Facebook CEO Mark Zuckerberg announced Thursday that the social media giant would begin emphasizing more "meaningful" content on users' feeds — giving greater weight to posts from friends and family and less to businesses, brands and media.

In a long Facebook post of his own, Zuckerberg stressed that the social media platform — which has more than 2 billion active users worldwide — was created "to help people stay connected and bring us closer together with the people that matter to us."

Facebook says 126 million people may have seen Russian content aimed at influencing Americans. Lawmakers on Capitol Hill want to weed out Russian operatives and extremist propaganda from Facebook.

But savvy marketers — people who've used Facebook's advertising platform since its inception — say that social media giant will find it hard to banish nefarious actors because its technology is designed to be wide open and simple to use.

Facebook will provide the contents of 3,000 ads purchased by a Russian agency to Congress. The political ads ran during the 2016 presidential election campaign. The move comes amid growing pressure on the social network from members of Congress to release the ads.

Facebook CEO Mark Zuckerberg live-streamed a statement in which he said that his company was "actively working" with the U.S. government in the ongoing Russia investigations.

Faced with a recent spate of violent videos and hate speech posted by users on its network, Facebook has announced plans for a heap of hires: 3,000 new employees worldwide to review and react to reports of harm and harassment.

"Over the last few weeks, we've seen people hurting themselves and others on Facebook — either live or in video posted later. It's heartbreaking, and I've been reflecting on how we can do better for our community," CEO Mark Zuckerberg announced Wednesday in a Facebook post.

Apple, Facebook, Google and Microsoft are among 97 tech companies that filed court papers supporting a challenge to President Trump's ban on immigration from seven majority-Muslim nations, calling the executive order unlawful, discriminatory and arbitrary and saying that it would hurt their businesses.

Trump's executive order enacting the ban "has had immediate, adverse effects on the employees of American businesses," the companies say, warning that the ban also poses long-term risks.

In the U.S., we guzzle down data – on our phones and computers – and generally don’t think much about where all that content is stored. It’s stored in places called data centers, and they’re a fundamental part of the infrastructure of the 21st century. The problem: Many of them are stuck in the past. A few companies building data centers in Texas though are trying to boost energy efficiency.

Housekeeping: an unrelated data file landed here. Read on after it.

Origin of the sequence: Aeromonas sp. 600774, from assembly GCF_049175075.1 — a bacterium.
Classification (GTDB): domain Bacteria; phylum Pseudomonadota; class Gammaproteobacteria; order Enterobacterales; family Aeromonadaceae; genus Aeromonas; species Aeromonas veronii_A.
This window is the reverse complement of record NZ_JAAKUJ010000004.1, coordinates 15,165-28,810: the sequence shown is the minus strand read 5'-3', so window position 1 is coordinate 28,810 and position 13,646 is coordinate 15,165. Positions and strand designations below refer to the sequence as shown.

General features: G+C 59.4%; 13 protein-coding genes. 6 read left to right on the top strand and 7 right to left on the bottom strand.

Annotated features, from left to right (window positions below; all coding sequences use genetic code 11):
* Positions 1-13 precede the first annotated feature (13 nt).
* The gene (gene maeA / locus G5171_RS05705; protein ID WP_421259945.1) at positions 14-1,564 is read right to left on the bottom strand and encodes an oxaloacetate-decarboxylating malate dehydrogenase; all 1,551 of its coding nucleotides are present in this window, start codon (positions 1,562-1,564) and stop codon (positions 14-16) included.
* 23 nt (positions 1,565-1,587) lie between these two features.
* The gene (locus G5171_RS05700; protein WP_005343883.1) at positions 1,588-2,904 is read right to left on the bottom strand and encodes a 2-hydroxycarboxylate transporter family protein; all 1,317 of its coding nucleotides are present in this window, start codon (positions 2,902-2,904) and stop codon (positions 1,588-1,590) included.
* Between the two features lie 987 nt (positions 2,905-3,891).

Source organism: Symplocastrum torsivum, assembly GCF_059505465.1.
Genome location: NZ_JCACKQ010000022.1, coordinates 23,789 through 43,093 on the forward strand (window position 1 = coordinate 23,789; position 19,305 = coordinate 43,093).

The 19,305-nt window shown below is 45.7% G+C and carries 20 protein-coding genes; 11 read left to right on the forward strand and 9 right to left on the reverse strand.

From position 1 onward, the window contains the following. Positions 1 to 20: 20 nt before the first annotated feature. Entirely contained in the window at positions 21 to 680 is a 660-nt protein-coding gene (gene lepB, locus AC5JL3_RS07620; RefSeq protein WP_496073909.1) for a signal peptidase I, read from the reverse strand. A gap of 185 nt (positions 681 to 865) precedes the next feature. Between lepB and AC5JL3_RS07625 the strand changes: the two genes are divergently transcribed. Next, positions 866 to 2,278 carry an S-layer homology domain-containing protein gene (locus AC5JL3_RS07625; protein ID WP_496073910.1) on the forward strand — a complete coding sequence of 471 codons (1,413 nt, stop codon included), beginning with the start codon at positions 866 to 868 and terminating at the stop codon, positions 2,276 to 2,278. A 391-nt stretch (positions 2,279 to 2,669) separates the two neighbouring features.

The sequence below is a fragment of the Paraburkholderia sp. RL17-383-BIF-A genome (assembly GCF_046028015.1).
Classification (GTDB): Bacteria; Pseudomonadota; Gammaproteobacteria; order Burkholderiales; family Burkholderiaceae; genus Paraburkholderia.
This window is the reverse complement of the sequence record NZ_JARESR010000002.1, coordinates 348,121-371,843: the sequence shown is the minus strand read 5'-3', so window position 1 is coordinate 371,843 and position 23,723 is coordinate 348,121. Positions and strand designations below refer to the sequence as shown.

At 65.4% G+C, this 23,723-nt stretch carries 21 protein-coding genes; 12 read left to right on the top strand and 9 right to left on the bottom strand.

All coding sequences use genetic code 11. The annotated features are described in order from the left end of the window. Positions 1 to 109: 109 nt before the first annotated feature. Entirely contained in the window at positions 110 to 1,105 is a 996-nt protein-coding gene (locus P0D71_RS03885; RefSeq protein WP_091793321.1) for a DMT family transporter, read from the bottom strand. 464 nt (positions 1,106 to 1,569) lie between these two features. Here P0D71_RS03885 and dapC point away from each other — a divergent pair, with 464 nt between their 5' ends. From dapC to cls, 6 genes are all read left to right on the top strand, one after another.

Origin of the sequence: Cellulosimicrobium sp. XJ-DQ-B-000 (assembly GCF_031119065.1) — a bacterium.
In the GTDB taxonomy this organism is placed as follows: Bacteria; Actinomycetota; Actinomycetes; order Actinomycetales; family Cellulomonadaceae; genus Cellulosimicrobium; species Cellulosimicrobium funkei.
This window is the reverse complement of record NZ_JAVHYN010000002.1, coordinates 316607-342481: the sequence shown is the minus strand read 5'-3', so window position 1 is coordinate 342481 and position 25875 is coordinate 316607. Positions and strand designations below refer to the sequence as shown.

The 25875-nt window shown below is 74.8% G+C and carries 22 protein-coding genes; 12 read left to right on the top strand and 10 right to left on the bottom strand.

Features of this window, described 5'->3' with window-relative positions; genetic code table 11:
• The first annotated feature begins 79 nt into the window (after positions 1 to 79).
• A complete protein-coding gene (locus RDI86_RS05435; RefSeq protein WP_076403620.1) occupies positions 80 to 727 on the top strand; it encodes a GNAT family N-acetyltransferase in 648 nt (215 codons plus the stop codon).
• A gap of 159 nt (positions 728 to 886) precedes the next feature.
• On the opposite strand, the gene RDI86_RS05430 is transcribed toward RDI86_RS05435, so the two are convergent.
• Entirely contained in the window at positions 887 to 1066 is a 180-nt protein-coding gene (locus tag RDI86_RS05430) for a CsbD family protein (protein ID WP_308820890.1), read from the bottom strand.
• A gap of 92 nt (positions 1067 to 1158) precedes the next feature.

Shutterstock

If you’ve ever wondered where your data is stored – maybe those family vacation photos, your medical records, podcasts – they could be here: in a highly-secure, grey building north of Dallas called Digital Realty.

Dianna Douglas

For every exasperated teacher who feels like students have become surgically attached to smartphones, a new study from the Pew Research Center confirms that it’s true. A quarter of teens say they are online all day long with their phones.

Messaging Apps Draw Teens Away From Facebook

Dec 1, 2014
Christina Ulsh / KERA News

Teenagers are heavy users of social media that keeps their thoughts, actions, and whereabouts private, a stark reversal from five years ago when the goal for many teens on social media was collecting public likes and friends. Here's a look at what kids are doing with their phones when their teachers face the board.

Lauren Silverman / KERA News

A little travel tech could help you get to your turkey on time.

Lauren Silverman / KERA News

Flight running late? Searching for baggage? Forget standing in line. Send a tweet or Facebook message. A growing number of airlines are hiring social media first responders to help with customer relations, and Southwest Airlines has just joined the club. They now have nine “social care” representatives working seven days a week, eighteen hours a day.

Lakewood PTA

An East Dallas group of residents is talking about creating an independent school district for the White Rock Lake area. They say the Dallas school district is too big and mismanaged. Former State Rep. Allen Vaught created a Facebook page, which now has more than 2,500 likes.

Stella M. Chavez / KERA News

Students learning Arabic at Central Junior High in Bedford have three teachers – the two in their classroom and another one 5,000 miles away. In Morocco. Once a month, the class calls him up on Skype. The students practice speaking Arabic and learn something about breaking down cultural barriers, too.

 

The family of Justin Carter, the 19-year-old Texas gamer who made offensive Facebook comments that landed him in jail, is working with new urgency to get his $500,000 bail reduced because they say he's getting beat up behind bars.

Patrick Sheehan

It’s Holocaust Remembrance Week – and that remembering is getting tougher, because so few survivors remain. That’s where Dallas documentarian Dylan Hollingsworth comes in. He’s traveling the world, recording and photographing survivors. But the portraits and audio he produces aren’t purposed for a gallery opening, a library or or a coffee table book.